One of the biggest problems that I have noticed when it comes to being in the locksmith industry is the lack of recognition from our customers that this industry is a trade. It requires training, with a side of more training to keep up with what is going on. However, most people seem to view it as if all locksmiths are individuals who have ‘retired’ and are now doing the ‘hobby’ of being a locksmith.
Prior to my being a part of the locksmith industry, I was one of “those”; who simply thought that a locksmith was a person who ‘made keys.’ I became involved with the industry in 1995 and over the past 15 years, I have become more intimately involved with the intrinsic value that is involved in this trade. I was one of those who had no knowledge of what a locksmith is and therefore the value of the service was deemed, not so much.
However, I have now become very active in trying to help educate our community as to the complexity of what a locksmith really is; the training and education that goes into being a good locksmith; the values of the person who is doing the work and what it is worth. Most people won’t have a second thought about calling a plumber to come help them out and paying their hourly rates; they will when it comes to a locksmith.
On top of this, most locksmiths are now having to fight to ‘prove their value’ due to the number of con-artists who have appeared with their 800 numbers and their ‘bait and switch’ methods of quoting unsuspecting ‘marks’. This has had a ripple effect on our industry. Such as locksmith’s who have been in the industry for years, which have high standards and charge competitive rates being seen as ‘over charging’. Many states legislatures are coming up with new laws that will adversely affect the industry and those who are honest while not helping to curb the problems that already exist.
You may have heard; locks only keep honest people honest. This applies to laws that are too broad or miss-aimed at our industry that will make it harder for a locksmith to do his job while still allowing the fly-by-night companies who are ripping people off to continue. Ask any locksmith, and they will tell you that they are more than willing to help legislatures to make laws that will help keep standards in the industry while helping to prevent fly-by-night locksmiths’ frauds.
The problem is not just the use of 800 numbers; it also resides in these fraudulent companies using abandoned buildings as their ‘physical’ addresses. How do you combat that problem?
Before you need a locksmith, find one. In your home community, find a local locksmith. Ask questions: How long have they been in business? How long have they been in their current location? Are they a mobile service? Are they part of the local chamber of commerce? Ask for referrals. Ask friends and family who they would recommend. Then if you are locked out or in need of a locksmith, you have the number and the peace of mind to know you are using a quality locksmith.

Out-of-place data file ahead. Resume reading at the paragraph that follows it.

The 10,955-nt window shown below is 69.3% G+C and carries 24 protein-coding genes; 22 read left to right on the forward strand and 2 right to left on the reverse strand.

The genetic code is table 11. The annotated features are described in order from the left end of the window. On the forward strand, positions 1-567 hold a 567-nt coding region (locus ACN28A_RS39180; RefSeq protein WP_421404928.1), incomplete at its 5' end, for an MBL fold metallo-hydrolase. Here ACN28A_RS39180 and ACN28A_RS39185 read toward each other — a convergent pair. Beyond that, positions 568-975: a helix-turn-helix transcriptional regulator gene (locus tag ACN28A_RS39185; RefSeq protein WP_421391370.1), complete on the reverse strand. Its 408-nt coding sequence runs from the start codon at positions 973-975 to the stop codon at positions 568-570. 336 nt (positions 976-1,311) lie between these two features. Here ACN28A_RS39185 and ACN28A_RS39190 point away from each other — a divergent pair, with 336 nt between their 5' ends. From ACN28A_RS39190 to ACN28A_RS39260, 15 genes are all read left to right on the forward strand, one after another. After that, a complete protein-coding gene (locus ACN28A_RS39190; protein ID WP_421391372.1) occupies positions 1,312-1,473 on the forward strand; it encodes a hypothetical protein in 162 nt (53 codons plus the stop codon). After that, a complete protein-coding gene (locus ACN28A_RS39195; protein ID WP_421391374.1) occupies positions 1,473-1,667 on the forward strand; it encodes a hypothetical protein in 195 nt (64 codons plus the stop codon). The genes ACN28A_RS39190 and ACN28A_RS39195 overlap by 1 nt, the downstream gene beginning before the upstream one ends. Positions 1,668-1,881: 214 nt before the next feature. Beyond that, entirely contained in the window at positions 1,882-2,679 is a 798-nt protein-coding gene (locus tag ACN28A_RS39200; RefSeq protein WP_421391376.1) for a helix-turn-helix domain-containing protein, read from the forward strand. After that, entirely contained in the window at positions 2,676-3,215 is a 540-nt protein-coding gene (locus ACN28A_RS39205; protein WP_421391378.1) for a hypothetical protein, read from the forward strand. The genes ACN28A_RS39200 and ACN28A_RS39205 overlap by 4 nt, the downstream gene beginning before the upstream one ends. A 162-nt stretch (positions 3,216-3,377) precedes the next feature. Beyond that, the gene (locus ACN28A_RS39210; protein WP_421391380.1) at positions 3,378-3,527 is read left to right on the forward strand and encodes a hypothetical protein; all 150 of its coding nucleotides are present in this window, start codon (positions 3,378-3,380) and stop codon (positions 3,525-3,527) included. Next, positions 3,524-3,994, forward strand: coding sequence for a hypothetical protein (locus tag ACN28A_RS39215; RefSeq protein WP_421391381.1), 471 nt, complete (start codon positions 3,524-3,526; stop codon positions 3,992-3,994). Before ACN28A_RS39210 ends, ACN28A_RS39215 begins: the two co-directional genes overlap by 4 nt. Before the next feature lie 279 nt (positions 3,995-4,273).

When you are on a trip, finding a locksmith can be a bit harder, especially if you are out in the middle of nowhere and it’s the middle of the night. So, if you are in the process of planning a trip, add one more item to the list. Find a local locksmith(s) in the place(s) you are going. Ask your local locksmith if they can refer someone in the area you are going. Have the number with you when you travel, put it someplace that you have readily available or just remember the names of the locksmith.
Avoid using 800 numbers when possible. Local locksmiths have local numbers. (Unfortunately some of these con companies are also starting to get local numbers.) Some may have 800 numbers as well, but very few that I know of do. Plus, it may cost a few extra cents to contact them – but peace of mind is well worth it.
Check the yellow pages. Don’t look at the line listings, look at the ads. A lot of times line listings are free so fly-by-night companies will use them.
Ask for the name of the person who is coming out to help you and what they will be driving before you get off the phone. Locksmiths know who they employ.
I don’t want to say avoid mobile locksmiths, but I do want to note that a lot of these con-companies are mobile only. So get a chance to know the locksmith in your town that services your area before you need one. (There is a good chance that your local locksmith may be a mobile only service – but if you know him before you need him, then you won’t have to worry.) When you are out of town, don’t use a mobile only service unless there is no other choice.
Also in larger cities, there are a lot of mobile services. If you get to know a locksmith in your area that you are comfortable with, then use them. These are just a few suggestions.
© 2010, Shauna. All rights reserved.